Advertisment

Fact Check Debunks Birmingham's Claim of Labor's 'Trickery' with Foreign Aid Budget

author-image
Geeta Pillai
New Update
Fact Check Debunks Birmingham's Claim of Labor's 'Trickery' with Foreign Aid Budget

Shadow Minister for Foreign Affairs, Simon Birmingham, recently accused Labor of deceptive practices concerning the foreign aid budget in the October 2022 Budget. He claimed that Labor cut 3.2 billion from the foreign aid budget, only to later reinstate it, thereby taking undue credit. However, a thorough investigation by RMIT ABC Fact Check has debunked this claim, terming it as 'fanciful.'

Advertisment

The Unfounded Claim

Birmingham's argument was centered around the concept of indexation in budgeting, which sees year-on-year spending rise automatically to account for escalating costs. By this logic, a pause in indexation could be seen as a cut in real terms. According to him, Labor removed indexation from the foreign aid budget, leading to a supposed cut of 3.2 billion dollars, which was later reinstated.

Fact Check's Findings

Advertisment

RMIT ABC Fact Check, upon analyzing the claim, found it rooted more in speculation than fact. Their investigation revealed that Birmingham's claim is based on a comparison between two projected budget scenarios over a ten-year period starting from 2027-28. These scenarios compare Labor's assumed spending levels against the former Coalition government's budget, which hypothesized a 2.5 percent annual increase in aid until 2036-37.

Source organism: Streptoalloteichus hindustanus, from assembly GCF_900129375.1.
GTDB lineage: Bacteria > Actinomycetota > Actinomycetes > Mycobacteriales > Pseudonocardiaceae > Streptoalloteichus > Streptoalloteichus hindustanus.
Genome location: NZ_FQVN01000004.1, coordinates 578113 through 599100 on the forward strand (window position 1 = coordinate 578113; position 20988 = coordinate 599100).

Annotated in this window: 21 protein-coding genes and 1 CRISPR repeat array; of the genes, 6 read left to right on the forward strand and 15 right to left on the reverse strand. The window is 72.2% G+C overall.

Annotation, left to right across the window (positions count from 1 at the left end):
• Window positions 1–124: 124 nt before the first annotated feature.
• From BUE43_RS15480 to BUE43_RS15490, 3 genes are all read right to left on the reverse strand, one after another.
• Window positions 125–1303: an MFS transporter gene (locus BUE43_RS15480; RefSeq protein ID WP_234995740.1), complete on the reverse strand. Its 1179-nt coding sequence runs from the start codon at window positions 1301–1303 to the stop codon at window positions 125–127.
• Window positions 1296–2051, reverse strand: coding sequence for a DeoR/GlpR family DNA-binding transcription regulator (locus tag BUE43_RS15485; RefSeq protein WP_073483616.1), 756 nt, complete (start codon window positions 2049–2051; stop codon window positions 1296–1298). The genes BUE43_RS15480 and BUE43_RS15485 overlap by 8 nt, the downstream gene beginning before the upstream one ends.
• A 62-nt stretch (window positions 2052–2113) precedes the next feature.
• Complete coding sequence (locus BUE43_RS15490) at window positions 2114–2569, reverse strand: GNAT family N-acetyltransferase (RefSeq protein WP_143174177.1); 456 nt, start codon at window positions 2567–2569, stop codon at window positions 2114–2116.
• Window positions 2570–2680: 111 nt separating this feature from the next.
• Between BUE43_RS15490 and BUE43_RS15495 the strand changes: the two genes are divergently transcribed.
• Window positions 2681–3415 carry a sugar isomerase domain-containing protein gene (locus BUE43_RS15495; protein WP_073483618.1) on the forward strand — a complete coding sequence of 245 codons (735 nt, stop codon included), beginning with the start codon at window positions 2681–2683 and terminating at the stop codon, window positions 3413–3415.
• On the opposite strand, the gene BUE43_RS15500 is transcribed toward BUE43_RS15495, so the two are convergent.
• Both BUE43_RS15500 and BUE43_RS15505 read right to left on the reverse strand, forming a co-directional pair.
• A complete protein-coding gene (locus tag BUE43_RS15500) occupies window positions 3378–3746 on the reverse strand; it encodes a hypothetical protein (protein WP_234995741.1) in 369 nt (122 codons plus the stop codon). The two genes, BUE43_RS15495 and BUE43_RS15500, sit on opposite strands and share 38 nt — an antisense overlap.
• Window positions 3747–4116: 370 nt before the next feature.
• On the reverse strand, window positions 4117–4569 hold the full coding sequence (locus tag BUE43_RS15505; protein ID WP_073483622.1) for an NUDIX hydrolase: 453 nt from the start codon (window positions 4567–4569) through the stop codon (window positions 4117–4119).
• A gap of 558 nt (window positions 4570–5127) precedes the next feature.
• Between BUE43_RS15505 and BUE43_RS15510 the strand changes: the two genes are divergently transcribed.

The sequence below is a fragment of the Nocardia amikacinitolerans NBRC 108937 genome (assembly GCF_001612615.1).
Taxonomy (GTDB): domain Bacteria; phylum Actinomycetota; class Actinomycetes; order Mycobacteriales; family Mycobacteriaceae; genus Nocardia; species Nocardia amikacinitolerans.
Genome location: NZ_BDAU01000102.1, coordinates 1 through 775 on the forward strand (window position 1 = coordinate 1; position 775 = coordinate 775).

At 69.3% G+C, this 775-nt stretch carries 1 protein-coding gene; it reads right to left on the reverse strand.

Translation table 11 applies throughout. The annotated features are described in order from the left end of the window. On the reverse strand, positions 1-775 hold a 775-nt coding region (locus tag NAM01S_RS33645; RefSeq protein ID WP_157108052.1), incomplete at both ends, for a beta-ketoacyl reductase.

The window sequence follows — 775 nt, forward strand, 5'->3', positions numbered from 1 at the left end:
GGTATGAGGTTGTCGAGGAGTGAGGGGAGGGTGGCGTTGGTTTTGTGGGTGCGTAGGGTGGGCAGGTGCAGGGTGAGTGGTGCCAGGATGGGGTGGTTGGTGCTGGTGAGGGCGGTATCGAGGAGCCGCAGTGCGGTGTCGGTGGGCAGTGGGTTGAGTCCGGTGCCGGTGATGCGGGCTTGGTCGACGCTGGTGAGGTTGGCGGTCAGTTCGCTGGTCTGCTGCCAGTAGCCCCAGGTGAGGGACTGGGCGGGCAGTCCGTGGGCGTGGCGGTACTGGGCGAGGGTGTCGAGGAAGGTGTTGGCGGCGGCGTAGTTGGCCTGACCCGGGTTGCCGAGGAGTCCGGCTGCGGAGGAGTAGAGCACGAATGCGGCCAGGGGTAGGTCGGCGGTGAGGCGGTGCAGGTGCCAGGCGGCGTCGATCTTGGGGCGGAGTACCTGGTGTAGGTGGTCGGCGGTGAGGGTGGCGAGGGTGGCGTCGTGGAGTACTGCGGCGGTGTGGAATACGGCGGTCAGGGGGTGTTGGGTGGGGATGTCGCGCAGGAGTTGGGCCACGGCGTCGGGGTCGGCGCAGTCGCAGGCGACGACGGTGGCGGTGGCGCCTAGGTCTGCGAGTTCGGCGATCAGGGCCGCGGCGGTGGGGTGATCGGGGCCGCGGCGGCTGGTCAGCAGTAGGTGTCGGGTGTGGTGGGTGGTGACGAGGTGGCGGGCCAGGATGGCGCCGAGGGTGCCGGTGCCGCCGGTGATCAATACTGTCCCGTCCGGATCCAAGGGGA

Reality Vs. Projection

Fact Check pointed out that there was no concrete evidence of the Coalition's commitment to such indexation, and experts were skeptical about the likelihood of their projections being realized. Furthermore, Fact Check underscored that long-term projections are typically unreliable indicators of actual spending. They also highlighted that foreign aid spending in Australia has seen cuts over the last five years, with the actual spending under the Coalition unlikely to surpass Labor's assumed spending until at least 2030-31. This timeline would witness several federal elections, potentially leading to policy shifts.

Advertisment
Advertisment